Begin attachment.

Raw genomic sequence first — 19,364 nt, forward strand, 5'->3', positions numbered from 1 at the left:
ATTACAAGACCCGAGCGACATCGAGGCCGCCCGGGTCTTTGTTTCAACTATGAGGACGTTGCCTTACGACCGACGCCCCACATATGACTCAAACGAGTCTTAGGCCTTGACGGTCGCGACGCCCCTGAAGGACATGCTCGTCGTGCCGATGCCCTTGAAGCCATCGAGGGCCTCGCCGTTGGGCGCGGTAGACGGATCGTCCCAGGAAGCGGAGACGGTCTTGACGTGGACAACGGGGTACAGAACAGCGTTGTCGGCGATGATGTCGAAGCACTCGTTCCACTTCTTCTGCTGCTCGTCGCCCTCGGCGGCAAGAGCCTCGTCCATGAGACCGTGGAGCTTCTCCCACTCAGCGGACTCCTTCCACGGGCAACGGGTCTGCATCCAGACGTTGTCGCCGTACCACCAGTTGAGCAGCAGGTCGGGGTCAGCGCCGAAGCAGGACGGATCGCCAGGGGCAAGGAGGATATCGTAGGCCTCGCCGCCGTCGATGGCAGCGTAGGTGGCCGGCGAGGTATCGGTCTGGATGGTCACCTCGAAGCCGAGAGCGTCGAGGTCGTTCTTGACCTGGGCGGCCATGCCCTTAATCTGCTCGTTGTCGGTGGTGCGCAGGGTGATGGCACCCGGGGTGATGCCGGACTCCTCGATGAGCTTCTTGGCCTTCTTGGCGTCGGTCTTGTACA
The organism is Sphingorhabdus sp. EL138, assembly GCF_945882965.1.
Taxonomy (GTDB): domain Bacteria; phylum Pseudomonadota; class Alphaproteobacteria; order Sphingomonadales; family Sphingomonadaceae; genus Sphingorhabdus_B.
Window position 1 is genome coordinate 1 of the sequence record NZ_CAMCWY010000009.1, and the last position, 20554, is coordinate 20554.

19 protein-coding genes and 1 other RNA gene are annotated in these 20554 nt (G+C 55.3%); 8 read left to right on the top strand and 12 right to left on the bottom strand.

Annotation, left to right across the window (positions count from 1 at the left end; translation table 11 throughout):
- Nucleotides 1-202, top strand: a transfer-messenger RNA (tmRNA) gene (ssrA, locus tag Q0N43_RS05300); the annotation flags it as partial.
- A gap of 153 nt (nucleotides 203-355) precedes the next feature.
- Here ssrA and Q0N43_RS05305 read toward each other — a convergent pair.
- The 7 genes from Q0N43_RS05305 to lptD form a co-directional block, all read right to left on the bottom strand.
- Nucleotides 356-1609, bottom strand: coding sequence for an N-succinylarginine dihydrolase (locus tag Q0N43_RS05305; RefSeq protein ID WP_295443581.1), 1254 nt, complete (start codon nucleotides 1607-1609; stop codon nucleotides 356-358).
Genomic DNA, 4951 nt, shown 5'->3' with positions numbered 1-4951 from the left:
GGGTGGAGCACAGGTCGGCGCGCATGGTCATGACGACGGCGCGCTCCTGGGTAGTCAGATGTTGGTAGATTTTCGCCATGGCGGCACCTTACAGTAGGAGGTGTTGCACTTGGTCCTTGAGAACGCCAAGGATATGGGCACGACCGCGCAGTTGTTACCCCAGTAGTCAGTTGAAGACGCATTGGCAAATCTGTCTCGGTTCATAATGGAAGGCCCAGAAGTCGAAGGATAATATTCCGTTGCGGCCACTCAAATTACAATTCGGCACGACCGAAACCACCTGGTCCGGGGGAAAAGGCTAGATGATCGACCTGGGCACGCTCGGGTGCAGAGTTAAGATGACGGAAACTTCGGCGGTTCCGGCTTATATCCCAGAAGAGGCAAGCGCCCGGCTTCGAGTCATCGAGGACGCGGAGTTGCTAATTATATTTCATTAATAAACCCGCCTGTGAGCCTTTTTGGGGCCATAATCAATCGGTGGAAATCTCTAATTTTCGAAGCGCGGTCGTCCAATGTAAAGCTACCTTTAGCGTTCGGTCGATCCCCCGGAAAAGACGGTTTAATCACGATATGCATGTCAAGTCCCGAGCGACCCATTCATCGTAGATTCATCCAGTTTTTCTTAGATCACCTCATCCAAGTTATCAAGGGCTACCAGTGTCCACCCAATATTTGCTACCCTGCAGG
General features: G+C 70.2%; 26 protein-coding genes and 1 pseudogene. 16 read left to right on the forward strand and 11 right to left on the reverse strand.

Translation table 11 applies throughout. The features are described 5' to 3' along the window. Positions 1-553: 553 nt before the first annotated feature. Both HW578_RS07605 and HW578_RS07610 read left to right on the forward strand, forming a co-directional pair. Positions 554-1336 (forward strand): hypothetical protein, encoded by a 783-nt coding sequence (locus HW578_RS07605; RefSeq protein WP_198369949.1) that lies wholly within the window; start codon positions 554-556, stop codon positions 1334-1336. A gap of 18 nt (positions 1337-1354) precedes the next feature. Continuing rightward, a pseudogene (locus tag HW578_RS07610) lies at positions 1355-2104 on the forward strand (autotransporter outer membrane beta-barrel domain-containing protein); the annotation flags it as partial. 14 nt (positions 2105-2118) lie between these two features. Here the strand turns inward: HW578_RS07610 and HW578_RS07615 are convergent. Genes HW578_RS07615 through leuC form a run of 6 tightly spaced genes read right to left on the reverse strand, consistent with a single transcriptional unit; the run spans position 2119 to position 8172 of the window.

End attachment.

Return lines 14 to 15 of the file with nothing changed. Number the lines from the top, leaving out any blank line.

GGGTGGAGCACAGGTCGGCGCGCATGGTCATGACGACGGCGCGCTCCTGGGTAGTCAGATGTTGGTAGATTTTCGCCATGGCGGCACCTTACAGTAGGAGGTGTTGCACTTGGTCCTTGAGAACGCCAAGGATATGGGCACGACCGCGCAGTTGTTACCCCAGTAGTCAGTTGAAGACGCATTGGCAAATCTGTCTCGGTTCATAATGGAAGGCCCAGAAGTCGAAGGATAATATTCCGTTGCGGCCACTCAAATTACAATTCGGCACGACCGAAACCACCTGGTCCGGGGGAAAAGGCTAGATGATCGACCTGGGCACGCTCGGGTGCAGAGTTAAGATGACGGAAACTTCGGCGGTTCCGGCTTATATCCCAGAAGAGGCAAGCGCCCGGCTTCGAGTCATCGAGGACGCGGAGTTGCTAATTATATTTCATTAATAAACCCGCCTGTGAGCCTTTTTGGGGCCATAATCAATCGGTGGAAATCTCTAATTTTCGAAGCGCGGTCGTCCAATGTAAAGCTACCTTTAGCGTTCGGTCGATCCCCCGGAAAAGACGGTTTAATCACGATATGCATGTCAAGTCCCGAGCGACCCATTCATCGTAGATTCATCCAGTTTTTCTTAGATCACCTCATCCAAGTTATCAAGGGCTACCAGTGTCCACCCAATATTTGCTACCCTGCAGG
General features: G+C 70.2%; 26 protein-coding genes and 1 pseudogene. 16 read left to right on the forward strand and 11 right to left on the reverse strand.